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Potential Role for Activated Leukocyte Cell Adhesion Molecule and Neural Cadherin in Metastasis to the Lung Microcirculation* FREE TO VIEW

Judy King, MD, PhD; Solomon Ofori-Acquah, PhD; Troy Stevens, PhD; Abu-Bakr Al-Mehdi, MD, PhD
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*From the Center for Lung Biology, University of South Alabama, Mobile, AL.

Correspondence to: Judy A.C. King, MD, PhD, Associate Professor, Pathology and Pharmacology, Department of Pathology, University of South Alabama, 2451 Fillingim St, Mobile, AL 36617-2293; e-mail: jking@usouthal.edu

Chest. 2004;125(5_suppl):150S-151S. doi:10.1378/chest.125.5_suppl.150S
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Large pulmonary vessels are thought to develop by angiogenesis, while distal capillaries in the lung are thought to develop by vasculogenesis. Such distinct origins of the endothelium confer unique functional attributes, even in the adult.

Our laboratory has established cultures of pulmonary artery endothelial cells (PAECs) and pulmonary microvascular endothelial cells (MVECs) from adult rats, and have characterized them morphologically and biochemically. Several molecules are differentially expressed. Gene microarray data have demonstrated greater activated leukocyte cell adhesion molecule (ALCAM [CD166]) and neural (N)-cadherin expression in MVECs when compared to PAECs. ALCAM, a member of the Ig superfamily, serves as a ligand for the CD6 molecule and is involved in homophilic or heterophilic adhesion. The expression of ALCAM has been correlated with the progression and metastasis of melanoma. N-cadherin is a transmembrane glycoprotein that is involved in calcium-dependent cell-cell adhesion. N-cadherin has been associated with tumor invasion and metastatic disease. Immunofluorescence has revealed greater membrane staining for ALCAM in MVECs than in PAECs (cultured rat cells). Immunohistochemistry for N-cadherin in human and rat lung sections exhibited strong staining in large and intermediate-size vessels. Capillary endothelial cells occasionally exhibit staining that is less intense.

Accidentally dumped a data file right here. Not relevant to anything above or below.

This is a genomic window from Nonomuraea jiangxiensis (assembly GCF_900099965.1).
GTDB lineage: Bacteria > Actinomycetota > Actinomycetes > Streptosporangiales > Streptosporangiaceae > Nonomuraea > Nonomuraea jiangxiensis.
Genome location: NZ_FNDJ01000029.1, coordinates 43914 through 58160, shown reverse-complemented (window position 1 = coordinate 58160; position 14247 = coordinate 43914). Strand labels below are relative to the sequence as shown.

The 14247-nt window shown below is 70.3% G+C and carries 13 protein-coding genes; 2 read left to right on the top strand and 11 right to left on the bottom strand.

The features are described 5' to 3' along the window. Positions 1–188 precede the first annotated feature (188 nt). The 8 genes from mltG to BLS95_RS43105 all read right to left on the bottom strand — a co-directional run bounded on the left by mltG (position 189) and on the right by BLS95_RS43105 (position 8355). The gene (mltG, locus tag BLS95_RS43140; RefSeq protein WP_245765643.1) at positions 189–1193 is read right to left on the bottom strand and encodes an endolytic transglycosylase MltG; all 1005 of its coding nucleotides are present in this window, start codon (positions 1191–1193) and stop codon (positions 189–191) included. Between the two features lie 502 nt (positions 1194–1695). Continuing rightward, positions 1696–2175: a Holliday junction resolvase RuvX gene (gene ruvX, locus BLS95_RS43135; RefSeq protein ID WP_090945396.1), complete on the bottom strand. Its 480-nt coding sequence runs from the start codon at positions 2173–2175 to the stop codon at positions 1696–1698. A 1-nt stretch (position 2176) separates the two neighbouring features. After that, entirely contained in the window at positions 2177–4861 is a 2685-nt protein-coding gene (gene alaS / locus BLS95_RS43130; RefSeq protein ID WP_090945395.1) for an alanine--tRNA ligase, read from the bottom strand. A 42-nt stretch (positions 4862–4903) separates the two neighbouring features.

It has been proposed by other investigators that metastatic tumor preferentially goes to specific organs or parts of organs. Human lung carcinoma (ie, non-small cell carcinoma) is strongly positive for ALCAM (4+) and exhibits occasional staining for N-cadherin (0 to 1+). The human breast carcinoma cell line is positive for ALCAM by flow cytometry. Human breast carcinoma (tissue section) has strong immunohistochemical staining with ALCAM (3+ to 4+) and with N-cadherin (0 to 2+). These findings collectively suggest that ALCAM and/or N-cadherin may fulfill a role in the homing of metastatic carcinoma to the lung or, possibly, in the vascular proliferation that is associated with metastatic disease.

Abbreviations: ALCAM = activated leukocyte cell adhesion molecule; MVEC = microvascular endothelial cell; N = neural; PAEC = pulmonary artery endothelial cell




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